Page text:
Keeping the Heat In
Combining two different types of roof vents in the same roof/attic, is the wrong approach. Air takes the path of least resistance and the roof vents will draw from each other instead of drawing from the overhang.
Research has shown that the best way to ventilate an attic is with a system that provides continuous airflow along the entire underside of the roof sheathing. Achieving this desired airflow requires a balanced system of intake ventilation low at the roof’s edge or in the soffit/undereaves and exhaust ventilation at the ridge.
During the winter when you think you have a leaky roof, the trouble may be excess condensation in your attic, this moisture comes from poorly ventilated bathroom exhaust fans, washing machines, dishwashers and driers.
This moisture enters through bypasses and penetrations that lead into the attic, the most common are:
- Attic hatches
- Recessed lights (also known as pot lights)
- Plumbing stacks
- Electrical wires
The moisture can migrate into the attic during the cold dry season and will form condensation on the underside of the roof surface which can then lead to mold and wood rot.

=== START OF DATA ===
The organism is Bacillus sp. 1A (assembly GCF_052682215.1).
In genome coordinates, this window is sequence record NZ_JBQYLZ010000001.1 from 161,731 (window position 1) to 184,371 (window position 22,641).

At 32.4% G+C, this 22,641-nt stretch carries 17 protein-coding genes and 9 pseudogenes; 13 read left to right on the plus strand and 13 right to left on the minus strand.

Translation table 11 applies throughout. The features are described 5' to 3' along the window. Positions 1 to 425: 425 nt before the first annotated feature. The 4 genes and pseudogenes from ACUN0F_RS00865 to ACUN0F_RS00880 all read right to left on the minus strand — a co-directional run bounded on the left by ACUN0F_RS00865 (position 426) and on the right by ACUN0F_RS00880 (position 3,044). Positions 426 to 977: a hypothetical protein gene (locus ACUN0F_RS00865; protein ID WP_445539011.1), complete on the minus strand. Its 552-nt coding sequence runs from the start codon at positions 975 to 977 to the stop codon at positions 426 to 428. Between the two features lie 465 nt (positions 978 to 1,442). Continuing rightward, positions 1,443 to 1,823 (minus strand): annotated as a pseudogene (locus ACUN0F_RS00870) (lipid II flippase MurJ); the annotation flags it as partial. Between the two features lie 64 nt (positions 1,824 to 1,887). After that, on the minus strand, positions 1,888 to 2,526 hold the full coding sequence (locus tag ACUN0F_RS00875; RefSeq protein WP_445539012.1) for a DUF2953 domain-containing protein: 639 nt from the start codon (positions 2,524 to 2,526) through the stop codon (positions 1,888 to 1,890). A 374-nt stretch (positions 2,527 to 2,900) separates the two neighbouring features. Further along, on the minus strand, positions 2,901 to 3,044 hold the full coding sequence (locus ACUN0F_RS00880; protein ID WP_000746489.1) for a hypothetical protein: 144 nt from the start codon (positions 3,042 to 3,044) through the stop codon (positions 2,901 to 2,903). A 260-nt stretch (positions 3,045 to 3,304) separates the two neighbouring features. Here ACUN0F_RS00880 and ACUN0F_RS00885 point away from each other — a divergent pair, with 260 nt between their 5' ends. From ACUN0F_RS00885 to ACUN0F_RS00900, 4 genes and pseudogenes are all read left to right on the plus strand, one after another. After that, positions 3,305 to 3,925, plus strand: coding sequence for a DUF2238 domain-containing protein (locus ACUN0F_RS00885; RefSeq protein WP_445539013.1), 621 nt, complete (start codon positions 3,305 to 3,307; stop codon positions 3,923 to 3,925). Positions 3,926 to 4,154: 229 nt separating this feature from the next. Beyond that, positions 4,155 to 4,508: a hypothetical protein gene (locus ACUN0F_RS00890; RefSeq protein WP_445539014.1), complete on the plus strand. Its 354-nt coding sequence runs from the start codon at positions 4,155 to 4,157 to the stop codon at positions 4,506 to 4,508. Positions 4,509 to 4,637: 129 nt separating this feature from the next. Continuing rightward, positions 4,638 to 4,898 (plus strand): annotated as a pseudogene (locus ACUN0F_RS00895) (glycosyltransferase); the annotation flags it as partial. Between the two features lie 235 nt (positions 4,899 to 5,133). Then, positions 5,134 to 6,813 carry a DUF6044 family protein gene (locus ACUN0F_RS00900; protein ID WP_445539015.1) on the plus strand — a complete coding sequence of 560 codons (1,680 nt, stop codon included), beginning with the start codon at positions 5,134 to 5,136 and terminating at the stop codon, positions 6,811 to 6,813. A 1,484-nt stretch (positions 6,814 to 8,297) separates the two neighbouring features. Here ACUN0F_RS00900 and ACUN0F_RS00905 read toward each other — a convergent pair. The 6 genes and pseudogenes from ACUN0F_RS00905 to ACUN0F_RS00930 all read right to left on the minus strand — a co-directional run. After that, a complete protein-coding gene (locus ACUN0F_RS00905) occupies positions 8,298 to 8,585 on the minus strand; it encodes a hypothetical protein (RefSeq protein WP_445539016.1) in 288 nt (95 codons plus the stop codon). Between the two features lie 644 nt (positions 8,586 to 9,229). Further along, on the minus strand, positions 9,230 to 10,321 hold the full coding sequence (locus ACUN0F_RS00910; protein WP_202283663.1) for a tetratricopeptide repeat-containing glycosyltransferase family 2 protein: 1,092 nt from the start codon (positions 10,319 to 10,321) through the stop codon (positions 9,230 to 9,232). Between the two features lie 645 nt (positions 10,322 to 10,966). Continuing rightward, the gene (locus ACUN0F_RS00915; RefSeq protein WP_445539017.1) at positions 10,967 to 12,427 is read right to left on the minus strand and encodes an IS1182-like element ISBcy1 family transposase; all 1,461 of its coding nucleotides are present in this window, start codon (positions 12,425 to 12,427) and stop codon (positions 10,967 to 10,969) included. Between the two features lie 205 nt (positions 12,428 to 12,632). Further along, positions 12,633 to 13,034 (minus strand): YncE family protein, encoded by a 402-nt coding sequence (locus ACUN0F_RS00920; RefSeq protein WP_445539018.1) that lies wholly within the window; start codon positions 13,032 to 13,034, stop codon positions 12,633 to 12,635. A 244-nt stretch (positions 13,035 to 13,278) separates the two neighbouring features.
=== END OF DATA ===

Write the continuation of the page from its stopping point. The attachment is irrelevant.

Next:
Poor ventilation is also one of the biggest reasons for premature roof failure. Many people think adding vents to the roof can solve their ventilation problem. Proper roof ventilation requires a system approach.
Almost every roof and attic is different and should be evaluated and treated on an individual basis.
Indications that your attic might have a ventilation problem include:
- Wet or compressed insulation
- Rusty nails or rust spots that have dripped onto your insulation PIC
- Blackened roof board or plywood, mold or mildew inside your attic
- Curling or cracking shingles
- Uneven snow melt
- Icicles at the roof edge
A well-ventilated attic extends the life of your roof. Trapped heat and moisture increases energy costs, cause ice dams and will damage not only your roof but also insulation, and roof structure.
Some of the most common attic/roof ventilation mistakes are:
- Failing to know or use the correct formula to calculate how much venting is required
- Neglecting to balance the attic ventilation with an equal amount of intake and exhaust vents
- Short circuiting the system by combining two different types of roof exhaust vents in the same attic
- Installing additional insulation that ends up blocking the intake venting
- Adding aluminum soffit panels without enough venting holes or removing the wood soffit
- Venting a bath fan improperly or directly into the attic
Elite will evaluate the best solution to your ventilation problem. We also determine what kind of intake or eaves ventilation and exhaust systems will suit your roof design.